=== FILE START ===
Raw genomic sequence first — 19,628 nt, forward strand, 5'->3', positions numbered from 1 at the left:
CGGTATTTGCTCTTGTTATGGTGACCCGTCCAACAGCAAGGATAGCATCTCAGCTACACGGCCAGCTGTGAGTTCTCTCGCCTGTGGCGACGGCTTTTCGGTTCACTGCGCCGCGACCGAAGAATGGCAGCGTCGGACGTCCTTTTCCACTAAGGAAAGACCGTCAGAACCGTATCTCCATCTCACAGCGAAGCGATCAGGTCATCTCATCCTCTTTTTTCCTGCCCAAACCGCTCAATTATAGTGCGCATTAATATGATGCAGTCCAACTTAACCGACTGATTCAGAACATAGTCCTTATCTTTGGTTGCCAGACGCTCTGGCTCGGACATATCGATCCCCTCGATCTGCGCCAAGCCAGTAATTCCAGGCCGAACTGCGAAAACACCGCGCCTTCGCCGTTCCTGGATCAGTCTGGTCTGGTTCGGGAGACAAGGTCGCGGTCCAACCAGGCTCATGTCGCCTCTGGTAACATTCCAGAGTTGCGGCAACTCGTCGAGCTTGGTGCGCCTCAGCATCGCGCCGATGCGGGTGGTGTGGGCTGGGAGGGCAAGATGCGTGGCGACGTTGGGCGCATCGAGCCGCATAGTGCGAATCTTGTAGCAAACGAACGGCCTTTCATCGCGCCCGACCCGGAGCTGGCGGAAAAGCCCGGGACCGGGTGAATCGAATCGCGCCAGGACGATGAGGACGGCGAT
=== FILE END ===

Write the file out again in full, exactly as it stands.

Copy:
Raw genomic sequence first — 19,628 nt, forward strand, 5'->3', positions numbered from 1 at the left:
CGGTATTTGCTCTTGTTATGGTGACCCGTCCAACAGCAAGGATAGCATCTCAGCTACACGGCCAGCTGTGAGTTCTCTCGCCTGTGGCGACGGCTTTTCGGTTCACTGCGCCGCGACCGAAGAATGGCAGCGTCGGACGTCCTTTTCCACTAAGGAAAGACCGTCAGAACCGTATCTCCATCTCACAGCGAAGCGATCAGGTCATCTCATCCTCTTTTTTCCTGCCCAAACCGCTCAATTATAGTGCGCATTAATATGATGCAGTCCAACTTAACCGACTGATTCAGAACATAGTCCTTATCTTTGGTTGCCAGACGCTCTGGCTCGGACATATCGATCCCCTCGATCTGCGCCAAGCCAGTAATTCCAGGCCGAACTGCGAAAACACCGCGCCTTCGCCGTTCCTGGATCAGTCTGGTCTGGTTCGGGAGACAAGGTCGCGGTCCAACCAGGCTCATGTCGCCTCTGGTAACATTCCAGAGTTGCGGCAACTCGTCGAGCTTGGTGCGCCTCAGCATCGCGCCGATGCGGGTGGTGTGGGCTGGGAGGGCAAGATGCGTGGCGACGTTGGGCGCATCGAGCCGCATAGTGCGAATCTTGTAGCAAACGAACGGCCTTTCATCGCGCCCGACCCGGAGCTGGCGGAAAAGCCCGGGACCGGGTGAATCGAATCGCGCCAGGACGATGAGGACGGCGAT